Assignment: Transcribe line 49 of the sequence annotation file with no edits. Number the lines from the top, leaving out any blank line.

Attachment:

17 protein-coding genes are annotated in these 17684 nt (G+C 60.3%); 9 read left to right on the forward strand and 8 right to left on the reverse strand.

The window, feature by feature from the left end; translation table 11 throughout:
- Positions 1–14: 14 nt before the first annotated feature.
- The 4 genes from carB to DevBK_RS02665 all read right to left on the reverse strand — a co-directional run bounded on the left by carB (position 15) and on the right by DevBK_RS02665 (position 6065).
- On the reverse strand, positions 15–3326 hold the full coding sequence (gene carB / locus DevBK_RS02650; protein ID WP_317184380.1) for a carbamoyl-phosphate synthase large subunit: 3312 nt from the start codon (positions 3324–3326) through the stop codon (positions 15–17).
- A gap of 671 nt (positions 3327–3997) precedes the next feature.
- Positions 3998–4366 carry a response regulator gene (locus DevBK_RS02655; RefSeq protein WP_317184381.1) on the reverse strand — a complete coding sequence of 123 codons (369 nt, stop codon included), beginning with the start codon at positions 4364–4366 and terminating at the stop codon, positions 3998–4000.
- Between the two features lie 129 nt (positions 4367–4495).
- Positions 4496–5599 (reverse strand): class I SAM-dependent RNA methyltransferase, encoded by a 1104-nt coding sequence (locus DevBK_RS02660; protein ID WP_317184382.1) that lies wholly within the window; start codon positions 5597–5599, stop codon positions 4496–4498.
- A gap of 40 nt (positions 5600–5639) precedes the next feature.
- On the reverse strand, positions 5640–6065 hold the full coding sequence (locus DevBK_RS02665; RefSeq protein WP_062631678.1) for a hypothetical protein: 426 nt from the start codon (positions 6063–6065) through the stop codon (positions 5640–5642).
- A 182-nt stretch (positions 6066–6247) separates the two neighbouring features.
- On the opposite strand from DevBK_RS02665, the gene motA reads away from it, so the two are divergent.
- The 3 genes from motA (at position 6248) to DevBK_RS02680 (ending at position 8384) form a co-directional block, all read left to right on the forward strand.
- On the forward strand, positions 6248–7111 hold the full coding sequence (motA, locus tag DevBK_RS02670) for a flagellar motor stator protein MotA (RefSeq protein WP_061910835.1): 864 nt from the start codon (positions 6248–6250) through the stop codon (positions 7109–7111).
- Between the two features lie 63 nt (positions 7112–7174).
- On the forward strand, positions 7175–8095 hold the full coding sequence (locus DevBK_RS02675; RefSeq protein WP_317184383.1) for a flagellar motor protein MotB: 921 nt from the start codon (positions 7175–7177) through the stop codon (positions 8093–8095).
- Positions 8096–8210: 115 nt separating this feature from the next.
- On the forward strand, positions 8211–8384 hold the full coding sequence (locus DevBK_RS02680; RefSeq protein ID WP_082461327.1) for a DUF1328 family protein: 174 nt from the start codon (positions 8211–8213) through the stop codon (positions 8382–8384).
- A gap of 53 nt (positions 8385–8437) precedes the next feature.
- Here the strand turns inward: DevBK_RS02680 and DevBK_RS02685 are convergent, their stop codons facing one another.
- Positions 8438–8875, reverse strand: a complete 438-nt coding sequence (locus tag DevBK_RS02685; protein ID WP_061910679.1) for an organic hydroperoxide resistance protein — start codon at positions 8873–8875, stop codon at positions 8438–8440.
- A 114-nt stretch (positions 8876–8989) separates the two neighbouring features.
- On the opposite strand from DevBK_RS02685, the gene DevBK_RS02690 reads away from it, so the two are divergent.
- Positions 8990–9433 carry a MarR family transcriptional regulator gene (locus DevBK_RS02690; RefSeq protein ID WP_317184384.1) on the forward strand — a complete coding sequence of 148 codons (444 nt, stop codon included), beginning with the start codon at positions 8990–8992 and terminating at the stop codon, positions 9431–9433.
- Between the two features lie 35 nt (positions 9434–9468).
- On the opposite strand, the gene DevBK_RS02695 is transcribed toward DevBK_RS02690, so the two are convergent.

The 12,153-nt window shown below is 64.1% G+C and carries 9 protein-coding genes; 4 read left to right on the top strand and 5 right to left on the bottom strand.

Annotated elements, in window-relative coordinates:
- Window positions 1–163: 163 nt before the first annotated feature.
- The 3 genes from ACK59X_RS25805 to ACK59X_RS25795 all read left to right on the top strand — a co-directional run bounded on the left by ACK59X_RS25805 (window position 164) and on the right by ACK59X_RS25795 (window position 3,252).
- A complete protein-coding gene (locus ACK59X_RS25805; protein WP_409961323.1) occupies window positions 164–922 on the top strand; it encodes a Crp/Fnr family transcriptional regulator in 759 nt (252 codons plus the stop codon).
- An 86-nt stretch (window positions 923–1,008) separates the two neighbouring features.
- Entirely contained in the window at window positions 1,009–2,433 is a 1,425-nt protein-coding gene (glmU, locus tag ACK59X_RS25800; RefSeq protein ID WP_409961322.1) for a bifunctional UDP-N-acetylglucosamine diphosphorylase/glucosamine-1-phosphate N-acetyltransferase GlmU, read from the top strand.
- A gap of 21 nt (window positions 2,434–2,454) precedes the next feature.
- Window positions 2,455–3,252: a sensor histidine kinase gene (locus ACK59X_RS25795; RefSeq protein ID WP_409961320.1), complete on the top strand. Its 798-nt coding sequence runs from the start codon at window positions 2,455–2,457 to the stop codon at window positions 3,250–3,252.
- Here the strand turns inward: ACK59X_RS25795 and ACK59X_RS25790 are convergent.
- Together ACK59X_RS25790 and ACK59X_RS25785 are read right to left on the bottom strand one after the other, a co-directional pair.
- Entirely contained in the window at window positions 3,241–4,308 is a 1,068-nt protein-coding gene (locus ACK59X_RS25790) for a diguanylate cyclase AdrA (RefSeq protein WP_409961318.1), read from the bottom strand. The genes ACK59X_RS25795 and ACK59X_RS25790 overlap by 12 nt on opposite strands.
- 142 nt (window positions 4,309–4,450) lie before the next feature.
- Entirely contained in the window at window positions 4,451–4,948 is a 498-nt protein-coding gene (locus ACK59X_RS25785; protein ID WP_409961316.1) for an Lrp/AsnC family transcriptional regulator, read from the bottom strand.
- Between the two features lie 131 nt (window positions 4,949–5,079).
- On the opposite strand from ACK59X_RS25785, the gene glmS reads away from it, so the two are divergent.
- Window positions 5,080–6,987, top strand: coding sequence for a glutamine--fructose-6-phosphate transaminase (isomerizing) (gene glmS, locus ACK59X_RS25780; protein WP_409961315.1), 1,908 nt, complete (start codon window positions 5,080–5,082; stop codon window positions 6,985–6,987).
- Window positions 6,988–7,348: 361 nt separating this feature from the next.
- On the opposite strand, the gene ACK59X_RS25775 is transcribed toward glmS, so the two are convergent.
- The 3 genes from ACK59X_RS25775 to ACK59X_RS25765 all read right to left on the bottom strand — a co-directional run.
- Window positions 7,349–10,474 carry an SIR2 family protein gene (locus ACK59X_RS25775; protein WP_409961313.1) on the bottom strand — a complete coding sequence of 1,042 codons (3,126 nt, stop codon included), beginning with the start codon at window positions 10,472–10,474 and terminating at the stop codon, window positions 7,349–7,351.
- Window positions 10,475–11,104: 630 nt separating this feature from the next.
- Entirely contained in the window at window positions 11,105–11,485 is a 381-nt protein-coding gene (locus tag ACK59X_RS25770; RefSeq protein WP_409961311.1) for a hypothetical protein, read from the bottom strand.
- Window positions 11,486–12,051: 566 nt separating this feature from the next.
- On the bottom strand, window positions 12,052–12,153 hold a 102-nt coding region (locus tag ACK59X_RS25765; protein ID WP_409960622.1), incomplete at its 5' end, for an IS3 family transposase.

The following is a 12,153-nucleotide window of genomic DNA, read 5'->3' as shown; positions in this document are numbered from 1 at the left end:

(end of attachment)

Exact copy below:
- Window positions 10,475–11,104: 630 nt separating this feature from the next.